Posted on 18 June 2011, 3:33
Walter White is sitting in a physician’s office at the hospital in downtown Albuquerque, New Mexico, staring into space in a lights on, no one’s home sort of way. On the other side of the desk, the physician’s lips are moving in slo-mo, but Walt is fixated by a tiny stain of mustard on the lapel of the man’s pristine white coat.
‘Mr White? You understood what I’ve just said to you?’
‘Yes, lung cancer. Inoperable. Best case scenario, with chemo, I’ll live maybe another couple of years.’
The scene, like a ball of sodium dropped into water, sets off a chain of action and reaction in Breaking Bad, a US television drama series, which fizzes and bangs with tremendous energy throughout the three seasons and 33 episodes which have aired to date. Vince Gilligan, executive producer of the show (who also produced The X-Files) says that ‘breaking bad’ is a southern colloquialism for ‘raising hell’.
Walt (played by Bryan Cranston, best known from the comedy series Malcolm in the Middle) is a struggling high school chemistry teacher who supplements his meagre income by working at the local car wash. His wife Skyler (Anna Gunn) is pregnant with their second child, while their first, Walt Jr (RJ Mitte), has cerebral palsy.
With no savings to help pay the medical bills, Walt decides to help himself and provide for his family when he’s gone by cooking crystal meth (methamphetamine) and earning money beyond the drug-fuelled dreams of avarice. It turns out that his dull chemistry career has been the perfect apprenticeship for his new secret life as a narcotics master chef.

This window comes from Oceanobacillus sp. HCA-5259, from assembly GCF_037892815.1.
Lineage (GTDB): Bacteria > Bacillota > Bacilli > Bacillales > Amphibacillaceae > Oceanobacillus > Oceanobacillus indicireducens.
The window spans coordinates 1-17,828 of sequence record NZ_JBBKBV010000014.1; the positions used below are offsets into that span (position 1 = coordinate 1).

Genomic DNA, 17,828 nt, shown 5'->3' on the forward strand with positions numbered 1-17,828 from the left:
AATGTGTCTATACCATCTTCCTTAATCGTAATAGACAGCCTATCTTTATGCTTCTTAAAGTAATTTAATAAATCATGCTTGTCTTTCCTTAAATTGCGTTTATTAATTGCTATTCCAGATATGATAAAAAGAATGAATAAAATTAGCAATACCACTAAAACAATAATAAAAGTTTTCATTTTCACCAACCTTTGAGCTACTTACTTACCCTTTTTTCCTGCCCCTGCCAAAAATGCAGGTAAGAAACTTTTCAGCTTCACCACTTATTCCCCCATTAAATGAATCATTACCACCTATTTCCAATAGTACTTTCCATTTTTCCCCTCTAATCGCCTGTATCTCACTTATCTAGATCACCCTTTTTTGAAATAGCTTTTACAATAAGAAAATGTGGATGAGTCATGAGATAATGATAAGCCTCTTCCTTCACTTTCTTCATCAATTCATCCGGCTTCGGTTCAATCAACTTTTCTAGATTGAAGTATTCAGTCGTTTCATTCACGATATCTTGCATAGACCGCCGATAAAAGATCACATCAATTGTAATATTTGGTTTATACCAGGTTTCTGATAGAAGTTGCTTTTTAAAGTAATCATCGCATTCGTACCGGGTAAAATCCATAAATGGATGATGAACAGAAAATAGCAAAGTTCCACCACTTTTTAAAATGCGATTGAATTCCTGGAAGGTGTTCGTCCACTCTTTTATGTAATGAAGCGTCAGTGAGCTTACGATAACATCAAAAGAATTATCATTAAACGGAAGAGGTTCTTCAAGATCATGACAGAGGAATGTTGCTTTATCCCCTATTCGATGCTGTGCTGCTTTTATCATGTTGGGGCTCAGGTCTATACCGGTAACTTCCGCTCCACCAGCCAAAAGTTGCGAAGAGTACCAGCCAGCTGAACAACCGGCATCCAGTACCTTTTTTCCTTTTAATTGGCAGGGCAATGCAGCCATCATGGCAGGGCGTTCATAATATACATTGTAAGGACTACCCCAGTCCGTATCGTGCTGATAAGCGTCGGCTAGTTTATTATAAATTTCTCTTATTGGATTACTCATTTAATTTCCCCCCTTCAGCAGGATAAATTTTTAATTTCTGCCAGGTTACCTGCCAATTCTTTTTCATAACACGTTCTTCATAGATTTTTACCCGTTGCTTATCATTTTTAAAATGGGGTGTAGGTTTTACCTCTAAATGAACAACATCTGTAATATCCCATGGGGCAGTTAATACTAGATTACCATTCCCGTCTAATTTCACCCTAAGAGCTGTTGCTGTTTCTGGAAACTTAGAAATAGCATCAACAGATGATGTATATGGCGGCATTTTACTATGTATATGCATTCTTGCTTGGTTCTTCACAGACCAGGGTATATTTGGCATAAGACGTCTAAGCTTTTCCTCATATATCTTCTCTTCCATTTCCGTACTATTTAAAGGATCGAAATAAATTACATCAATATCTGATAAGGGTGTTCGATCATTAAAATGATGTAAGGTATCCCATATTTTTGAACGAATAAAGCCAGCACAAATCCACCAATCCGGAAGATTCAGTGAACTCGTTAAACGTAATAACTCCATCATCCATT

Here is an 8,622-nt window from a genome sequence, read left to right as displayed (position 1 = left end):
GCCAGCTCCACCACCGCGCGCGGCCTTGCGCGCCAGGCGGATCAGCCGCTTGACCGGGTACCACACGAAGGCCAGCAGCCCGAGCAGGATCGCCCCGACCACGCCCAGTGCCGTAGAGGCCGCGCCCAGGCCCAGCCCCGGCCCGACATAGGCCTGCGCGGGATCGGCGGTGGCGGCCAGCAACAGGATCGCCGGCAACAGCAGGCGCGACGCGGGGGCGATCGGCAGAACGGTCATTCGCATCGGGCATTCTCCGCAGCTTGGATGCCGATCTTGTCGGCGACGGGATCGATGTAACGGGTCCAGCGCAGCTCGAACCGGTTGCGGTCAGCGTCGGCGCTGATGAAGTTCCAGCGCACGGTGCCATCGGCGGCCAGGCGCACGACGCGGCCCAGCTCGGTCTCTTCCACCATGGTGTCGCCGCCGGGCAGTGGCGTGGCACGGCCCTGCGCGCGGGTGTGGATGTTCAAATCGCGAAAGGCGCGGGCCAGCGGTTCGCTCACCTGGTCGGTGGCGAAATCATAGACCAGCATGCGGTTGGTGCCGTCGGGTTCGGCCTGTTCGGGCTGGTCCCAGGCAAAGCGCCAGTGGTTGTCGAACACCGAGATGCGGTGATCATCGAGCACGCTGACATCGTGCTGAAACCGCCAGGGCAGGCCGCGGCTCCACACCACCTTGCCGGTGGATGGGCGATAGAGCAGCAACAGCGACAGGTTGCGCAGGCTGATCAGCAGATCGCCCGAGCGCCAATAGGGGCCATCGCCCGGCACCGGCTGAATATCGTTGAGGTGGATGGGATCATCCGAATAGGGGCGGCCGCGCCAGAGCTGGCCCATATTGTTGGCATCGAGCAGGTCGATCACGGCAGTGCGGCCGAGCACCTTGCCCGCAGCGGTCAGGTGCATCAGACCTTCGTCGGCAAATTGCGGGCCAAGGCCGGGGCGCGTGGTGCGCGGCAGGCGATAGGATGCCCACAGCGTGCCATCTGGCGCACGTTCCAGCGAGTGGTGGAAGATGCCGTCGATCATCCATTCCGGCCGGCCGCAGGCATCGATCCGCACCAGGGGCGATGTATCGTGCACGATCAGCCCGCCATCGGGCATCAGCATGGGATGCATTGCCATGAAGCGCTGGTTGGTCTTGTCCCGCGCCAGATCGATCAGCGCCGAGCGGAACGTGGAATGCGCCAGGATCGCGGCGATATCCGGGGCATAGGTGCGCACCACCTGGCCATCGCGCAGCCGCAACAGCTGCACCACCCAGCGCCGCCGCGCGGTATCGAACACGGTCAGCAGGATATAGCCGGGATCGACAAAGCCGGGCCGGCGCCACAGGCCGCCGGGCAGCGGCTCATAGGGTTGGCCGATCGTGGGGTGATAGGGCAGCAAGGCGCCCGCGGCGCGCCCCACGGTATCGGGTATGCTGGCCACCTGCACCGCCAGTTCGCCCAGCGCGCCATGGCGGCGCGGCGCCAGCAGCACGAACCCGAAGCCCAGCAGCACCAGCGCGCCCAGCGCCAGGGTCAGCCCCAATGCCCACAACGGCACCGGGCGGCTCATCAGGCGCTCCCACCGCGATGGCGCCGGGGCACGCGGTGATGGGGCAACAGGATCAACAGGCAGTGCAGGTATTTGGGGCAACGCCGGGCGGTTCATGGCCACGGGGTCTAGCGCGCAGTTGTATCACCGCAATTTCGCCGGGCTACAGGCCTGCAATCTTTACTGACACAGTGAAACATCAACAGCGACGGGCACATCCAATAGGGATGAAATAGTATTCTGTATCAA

Gazing in awe on Walt’s first gleaming tray of crystals, his sidekick and former failed student Jesse says, ‘You’re a goddamn artist. This is art, Mr White.’ The two of them form an unstable chemical bond which gives the show its elemental energy and frequent meltdowns.
Breaking Bad is part Book of Job, part Dante’s Inferno and part Texas Chain Saw Massacre. Walt’s descent into the drug underworld, which is unfolded in scenes of suspense, dark comedy and occasional horror, is not the easy trip to the bank he hoped it would be. Gradually, this shy and mild-mannered family man is revealed as a resourceful and ruthless protagonist caught between his life of quiet domesticity and the savage world of the drug cartels.
Despite this, Walt remains the hero of the story partly because he is fully aware of the dire consequences for his family and for others in the cruel moral choices he is forced to make. His journey is that of a damned soul through the most colourful regions of hell – many but not all of them inside his own head.
It’s no surprise that Breaking Bad has been praised by Stephen King, who hails the series as ‘the best scripted show on TV’ and Walt as ‘an American Everyman living under a constant Condition Red threat-level alert’.
The praise from King and a host a TV critics is well deserved, because the show easily takes its place in the tradition of The Sopranos, Six Feet Under, The Wire and other superbly realised shows flowing in this golden age of American television drama. It’s produced by AMC, formerly an unremarkable cable channel also enjoying well deserved critical success with Mad Men, set in the world of 1960s advertising.
The only fly in the ointment (or smell in the lab) for British viewers is how hard the television companies have made it to watch Breaking Bad legally. No UK channel has bought the series for broadcast, which is a surprise given its commercial success in the US. Unaccountably, BBC Four is airing the plodding spy thriller Rubicon, also from AMC, which was cancelled after its first season.
Seasons one and two of Breaking Bad are available in the UK on DVD, but the first of them was released almost two years after the US audience started to watch, tweet and blog about the compelling episodes. With no word over the past year on whether season three will ever be released here, illegal file sharing is currently the most plausible and straightforward distribution channel for fans of the show who want to continue beyond season two.
It’s no way to treat a global audience. But somehow it seems fitting that this 21st century morality tale poses moral issues for those who simply want to follow it.